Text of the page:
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Tuesday, November 14, 2017

BORDER PATROL CHIEF: Agents are Empowered to 'Enforce the Laws' Under Trump

Border Patrol Chief Carla Provost has been with the agency for nearly 23 years.
Border Patrol Chief Carla Provost has been with the agency for nearly 23 years.  (CBP)

Lucia I. Suarez Sang 

Border Patrol Chief Carla Provost said the Trump administration’s rhetoric regarding protecting America’s borders in the face of illegal immigration has a lot of agents “feeling empowered to actually enforce the laws that are on the books.”

Provost, who's been with the agency for nearly 23 years, said “the men and women out there really just want to enforce those laws that they have been trained to enforce, that’ve been – and I think they feel empowered to do their jobs now.”
“From the Border Patrol perspective right now, having that support and having the ability to go out and do the job that they were hired for is certainly bringing up their morale,” Provost told Politico’s “Women Rule” podcast recently.
Provost is the first woman to lead the U.S. Border Patrol in its 93-year history. She was named the agency’s acting chief earlier this year after serving as deputy under Ronald Vitiello, who is now acting deputy commissioner of Customs and Border Protection, which oversees the Border Patrol.
While she acknowledges her role is a milestone for women in the agency, Provost said she's reluctant to wear it as a badge of honor for all to see. She said, instead, she sees no difference between male and female agents.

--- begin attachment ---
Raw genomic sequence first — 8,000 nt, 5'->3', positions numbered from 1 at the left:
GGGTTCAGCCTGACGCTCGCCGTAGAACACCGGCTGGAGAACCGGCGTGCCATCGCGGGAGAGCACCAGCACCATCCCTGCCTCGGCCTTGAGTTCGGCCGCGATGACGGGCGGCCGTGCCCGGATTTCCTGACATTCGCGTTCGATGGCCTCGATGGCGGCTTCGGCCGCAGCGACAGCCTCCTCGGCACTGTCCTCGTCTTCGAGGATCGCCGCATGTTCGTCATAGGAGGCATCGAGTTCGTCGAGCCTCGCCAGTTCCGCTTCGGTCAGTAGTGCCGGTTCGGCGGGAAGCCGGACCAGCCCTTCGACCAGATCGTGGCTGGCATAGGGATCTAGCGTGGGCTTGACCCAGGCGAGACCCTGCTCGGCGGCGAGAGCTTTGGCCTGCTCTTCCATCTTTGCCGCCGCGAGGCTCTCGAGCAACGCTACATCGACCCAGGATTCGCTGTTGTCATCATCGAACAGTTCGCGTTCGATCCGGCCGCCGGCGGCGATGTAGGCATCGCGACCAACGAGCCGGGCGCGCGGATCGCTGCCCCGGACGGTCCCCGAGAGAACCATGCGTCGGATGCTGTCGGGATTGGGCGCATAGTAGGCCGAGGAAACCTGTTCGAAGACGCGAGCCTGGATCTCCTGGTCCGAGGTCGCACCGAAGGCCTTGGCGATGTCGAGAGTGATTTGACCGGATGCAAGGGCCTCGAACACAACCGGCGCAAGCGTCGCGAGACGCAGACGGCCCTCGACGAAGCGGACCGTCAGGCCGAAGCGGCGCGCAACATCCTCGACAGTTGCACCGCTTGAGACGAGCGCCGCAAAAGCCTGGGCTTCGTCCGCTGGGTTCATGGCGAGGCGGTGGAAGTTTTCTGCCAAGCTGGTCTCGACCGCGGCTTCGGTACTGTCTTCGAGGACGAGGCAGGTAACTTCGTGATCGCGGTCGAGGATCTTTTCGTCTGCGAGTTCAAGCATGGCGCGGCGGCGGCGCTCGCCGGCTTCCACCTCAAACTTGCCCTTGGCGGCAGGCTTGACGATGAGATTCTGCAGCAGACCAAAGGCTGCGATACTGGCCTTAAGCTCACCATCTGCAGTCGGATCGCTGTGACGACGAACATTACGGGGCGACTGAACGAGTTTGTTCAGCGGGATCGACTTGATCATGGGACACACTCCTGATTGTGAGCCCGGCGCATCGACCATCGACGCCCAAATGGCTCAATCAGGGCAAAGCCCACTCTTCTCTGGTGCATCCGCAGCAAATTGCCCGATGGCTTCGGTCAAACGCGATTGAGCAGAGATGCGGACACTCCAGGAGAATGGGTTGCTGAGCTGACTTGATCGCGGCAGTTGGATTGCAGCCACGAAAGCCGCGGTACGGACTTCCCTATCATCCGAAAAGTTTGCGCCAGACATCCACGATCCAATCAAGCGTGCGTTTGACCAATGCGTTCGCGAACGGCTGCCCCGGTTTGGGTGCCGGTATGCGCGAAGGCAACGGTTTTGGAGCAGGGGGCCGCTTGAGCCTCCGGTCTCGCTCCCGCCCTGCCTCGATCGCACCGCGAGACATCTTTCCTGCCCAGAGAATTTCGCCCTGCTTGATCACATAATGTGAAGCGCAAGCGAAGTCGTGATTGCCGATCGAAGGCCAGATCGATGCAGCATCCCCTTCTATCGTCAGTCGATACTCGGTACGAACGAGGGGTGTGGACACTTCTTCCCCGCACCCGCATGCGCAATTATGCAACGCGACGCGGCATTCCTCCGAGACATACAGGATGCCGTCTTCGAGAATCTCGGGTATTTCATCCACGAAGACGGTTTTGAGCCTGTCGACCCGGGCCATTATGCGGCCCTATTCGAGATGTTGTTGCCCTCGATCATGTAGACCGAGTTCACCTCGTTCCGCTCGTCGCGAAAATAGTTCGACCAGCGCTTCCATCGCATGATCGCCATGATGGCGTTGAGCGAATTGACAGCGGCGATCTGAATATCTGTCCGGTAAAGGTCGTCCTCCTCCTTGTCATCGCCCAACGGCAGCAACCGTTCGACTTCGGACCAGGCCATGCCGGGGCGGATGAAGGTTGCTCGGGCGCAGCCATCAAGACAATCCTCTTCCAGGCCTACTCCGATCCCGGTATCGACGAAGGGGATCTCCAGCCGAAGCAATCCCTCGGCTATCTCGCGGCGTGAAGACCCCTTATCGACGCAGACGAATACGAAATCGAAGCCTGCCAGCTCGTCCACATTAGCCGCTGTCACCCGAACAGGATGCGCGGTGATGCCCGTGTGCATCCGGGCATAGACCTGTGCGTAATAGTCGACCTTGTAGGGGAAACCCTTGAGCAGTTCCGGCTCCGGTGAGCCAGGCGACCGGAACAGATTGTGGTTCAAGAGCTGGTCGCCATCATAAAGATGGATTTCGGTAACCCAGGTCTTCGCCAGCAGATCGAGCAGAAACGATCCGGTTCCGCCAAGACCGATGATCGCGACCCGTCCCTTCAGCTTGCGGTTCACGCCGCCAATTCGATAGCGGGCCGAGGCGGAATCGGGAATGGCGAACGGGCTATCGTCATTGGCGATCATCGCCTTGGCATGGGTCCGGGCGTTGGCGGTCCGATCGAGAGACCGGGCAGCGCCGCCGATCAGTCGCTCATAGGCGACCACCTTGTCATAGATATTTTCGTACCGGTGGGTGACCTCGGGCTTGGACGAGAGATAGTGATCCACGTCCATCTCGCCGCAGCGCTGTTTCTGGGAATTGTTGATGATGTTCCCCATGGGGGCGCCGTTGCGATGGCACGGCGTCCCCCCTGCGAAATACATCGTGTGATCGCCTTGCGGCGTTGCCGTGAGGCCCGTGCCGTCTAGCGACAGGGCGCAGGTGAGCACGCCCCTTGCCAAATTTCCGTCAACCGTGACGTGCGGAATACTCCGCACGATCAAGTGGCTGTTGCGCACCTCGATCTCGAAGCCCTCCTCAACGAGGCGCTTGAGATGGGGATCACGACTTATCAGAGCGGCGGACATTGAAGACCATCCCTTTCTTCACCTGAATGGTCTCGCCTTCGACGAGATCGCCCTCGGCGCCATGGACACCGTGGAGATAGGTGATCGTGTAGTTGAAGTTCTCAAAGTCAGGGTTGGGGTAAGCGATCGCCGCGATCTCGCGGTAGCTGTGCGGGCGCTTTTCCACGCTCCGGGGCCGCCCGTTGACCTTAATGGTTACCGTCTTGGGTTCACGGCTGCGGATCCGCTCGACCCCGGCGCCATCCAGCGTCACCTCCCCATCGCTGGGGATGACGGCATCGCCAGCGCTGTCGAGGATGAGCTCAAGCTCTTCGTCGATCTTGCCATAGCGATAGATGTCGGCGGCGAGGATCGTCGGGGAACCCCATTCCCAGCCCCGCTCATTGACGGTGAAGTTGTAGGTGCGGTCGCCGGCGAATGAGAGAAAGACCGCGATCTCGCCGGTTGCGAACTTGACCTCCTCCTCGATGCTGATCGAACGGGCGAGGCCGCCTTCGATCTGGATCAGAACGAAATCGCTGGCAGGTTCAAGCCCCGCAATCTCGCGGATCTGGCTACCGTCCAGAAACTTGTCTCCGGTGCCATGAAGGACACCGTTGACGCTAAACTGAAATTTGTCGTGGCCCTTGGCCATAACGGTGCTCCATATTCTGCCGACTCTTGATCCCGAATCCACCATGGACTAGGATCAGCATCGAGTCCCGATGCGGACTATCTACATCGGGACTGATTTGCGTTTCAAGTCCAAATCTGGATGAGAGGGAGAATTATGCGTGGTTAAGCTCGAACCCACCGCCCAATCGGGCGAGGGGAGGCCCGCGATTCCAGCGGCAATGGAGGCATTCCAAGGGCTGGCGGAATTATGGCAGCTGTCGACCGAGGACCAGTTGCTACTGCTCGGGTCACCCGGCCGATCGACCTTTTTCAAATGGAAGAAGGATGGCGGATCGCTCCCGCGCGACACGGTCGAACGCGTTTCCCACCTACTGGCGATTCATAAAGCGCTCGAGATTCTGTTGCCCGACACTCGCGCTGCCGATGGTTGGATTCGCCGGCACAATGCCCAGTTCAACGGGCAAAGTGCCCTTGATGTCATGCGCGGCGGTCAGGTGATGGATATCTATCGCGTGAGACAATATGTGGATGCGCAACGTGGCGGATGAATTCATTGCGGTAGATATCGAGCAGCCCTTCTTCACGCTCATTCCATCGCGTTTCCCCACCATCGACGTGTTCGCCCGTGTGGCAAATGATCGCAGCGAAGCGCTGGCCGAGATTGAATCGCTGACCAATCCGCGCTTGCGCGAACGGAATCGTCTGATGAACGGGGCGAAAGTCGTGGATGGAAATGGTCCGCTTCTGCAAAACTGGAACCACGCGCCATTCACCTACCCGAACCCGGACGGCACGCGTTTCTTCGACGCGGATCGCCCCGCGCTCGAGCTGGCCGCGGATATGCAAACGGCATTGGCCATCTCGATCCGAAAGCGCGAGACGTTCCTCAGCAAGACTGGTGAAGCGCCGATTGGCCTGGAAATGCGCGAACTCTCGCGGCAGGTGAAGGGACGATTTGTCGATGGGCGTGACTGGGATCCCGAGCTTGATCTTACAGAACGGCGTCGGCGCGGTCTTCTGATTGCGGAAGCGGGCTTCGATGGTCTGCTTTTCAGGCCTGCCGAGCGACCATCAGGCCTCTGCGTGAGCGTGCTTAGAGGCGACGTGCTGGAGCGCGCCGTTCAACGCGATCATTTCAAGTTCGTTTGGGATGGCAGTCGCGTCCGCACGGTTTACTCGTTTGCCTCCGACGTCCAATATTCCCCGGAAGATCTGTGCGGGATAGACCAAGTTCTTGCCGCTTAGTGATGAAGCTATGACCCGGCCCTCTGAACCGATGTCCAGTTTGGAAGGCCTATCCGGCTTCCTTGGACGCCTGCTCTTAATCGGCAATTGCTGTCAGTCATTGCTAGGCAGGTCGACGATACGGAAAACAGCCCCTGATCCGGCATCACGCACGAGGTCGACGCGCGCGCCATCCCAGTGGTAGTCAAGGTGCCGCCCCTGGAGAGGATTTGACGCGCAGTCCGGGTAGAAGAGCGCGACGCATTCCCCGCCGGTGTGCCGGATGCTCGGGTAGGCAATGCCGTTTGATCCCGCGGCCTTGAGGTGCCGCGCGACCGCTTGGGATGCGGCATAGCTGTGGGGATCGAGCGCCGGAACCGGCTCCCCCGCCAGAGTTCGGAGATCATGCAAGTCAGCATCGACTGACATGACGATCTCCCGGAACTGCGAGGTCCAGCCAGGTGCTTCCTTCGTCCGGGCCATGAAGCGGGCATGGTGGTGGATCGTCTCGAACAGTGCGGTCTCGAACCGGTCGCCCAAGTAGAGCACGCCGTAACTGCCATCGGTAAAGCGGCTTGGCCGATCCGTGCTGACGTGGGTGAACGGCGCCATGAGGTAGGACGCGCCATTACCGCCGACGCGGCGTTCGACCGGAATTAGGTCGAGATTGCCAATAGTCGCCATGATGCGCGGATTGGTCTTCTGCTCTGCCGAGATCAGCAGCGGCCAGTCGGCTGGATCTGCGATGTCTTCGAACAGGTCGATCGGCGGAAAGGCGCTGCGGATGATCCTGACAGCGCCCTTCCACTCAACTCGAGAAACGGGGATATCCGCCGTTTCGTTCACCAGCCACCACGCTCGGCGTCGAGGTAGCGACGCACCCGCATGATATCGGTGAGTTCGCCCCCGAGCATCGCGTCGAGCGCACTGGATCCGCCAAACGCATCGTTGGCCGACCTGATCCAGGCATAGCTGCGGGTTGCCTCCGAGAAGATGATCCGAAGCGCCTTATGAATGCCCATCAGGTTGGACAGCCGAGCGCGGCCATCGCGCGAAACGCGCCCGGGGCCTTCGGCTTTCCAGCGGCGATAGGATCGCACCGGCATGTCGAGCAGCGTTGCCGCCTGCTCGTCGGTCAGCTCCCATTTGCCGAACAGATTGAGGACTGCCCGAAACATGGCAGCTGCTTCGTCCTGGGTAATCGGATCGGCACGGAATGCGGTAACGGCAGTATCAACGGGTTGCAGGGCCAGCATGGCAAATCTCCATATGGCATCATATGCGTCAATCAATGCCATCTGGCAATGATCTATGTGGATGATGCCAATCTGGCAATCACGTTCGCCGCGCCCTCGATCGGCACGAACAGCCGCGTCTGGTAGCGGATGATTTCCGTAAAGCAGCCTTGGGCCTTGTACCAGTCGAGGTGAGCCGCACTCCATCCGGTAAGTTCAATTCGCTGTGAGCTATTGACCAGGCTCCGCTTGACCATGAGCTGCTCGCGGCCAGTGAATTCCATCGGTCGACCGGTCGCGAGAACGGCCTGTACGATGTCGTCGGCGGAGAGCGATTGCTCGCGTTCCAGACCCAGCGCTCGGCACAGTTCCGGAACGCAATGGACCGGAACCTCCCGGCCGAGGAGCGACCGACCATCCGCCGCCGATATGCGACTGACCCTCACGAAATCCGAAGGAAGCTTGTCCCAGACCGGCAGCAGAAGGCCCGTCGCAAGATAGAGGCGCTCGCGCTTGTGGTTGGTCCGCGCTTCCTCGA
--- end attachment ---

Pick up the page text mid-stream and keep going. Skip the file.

“We’re all Border Patrol agents, and that was something I’ve always, I guess, aspired to throughout my career,” Provost said in the interview. “The key in the Border Patrol is if you go out, you do a good job, [and] then you’re recognized for it, whether you’re male or female.”
She added: “I think most women in the Border Patrol…they’re very proud of the fact that they go through the exact same to become a Border Patrol agent, and I think there’s a huge pride in that.”
Currently, women account for only about five percent of positions in the Border Patrol, one of the lowest proportions among federal law enforcement agencies.
“We certainly bring a different perspective to the table, even in just the way we approach things,” Provost said. “It’s one of those things that it’s hard to say what number is the right number, but diversity as a whole makes us all better.”
Provost said more needs to be done to recruit women to the agency, but she also said she understands the difficulties that come with growing the agency’s numbers.
“We’re not in every major city across the country where you would work in an airport, confined places,” she said, adding it takes a certain type of person to be a Border Patrol agent. “We’re asking people to go out, work night shifts in the desert, by themselves, tracking up groups, not necessarily knowing what they’re coming into.”
She added: “It’s not for everybody, but certainly, increasing our diversity in the Border Patrol is a positive thing for us, and that’s not just necessarily speaking about women.”
Provost, a former police officer in her native Kansas, joined the Border Patrol in 1995 and quickly rose through the ranks. She served as an agent in Douglas, Az. for several years before promotions led to a number of senior positions in Yuma and then El Paso, Tex.
“I was drawn to law enforcement, I think, in probably my teen years…It’s the wanting to serve, wanting to do something that’s great for the country. I was just raised that way. And the excitement that comes from knowing that you’re doing something to help protect the country,” she said.
At the time she started with Border Patrol, it was still part of the Justice Department and had fewer than 5,000 agent patrolling the north and south borders. Today, there are nearly 20,000 agents with about 18,000 of them patrolling the southwest border.

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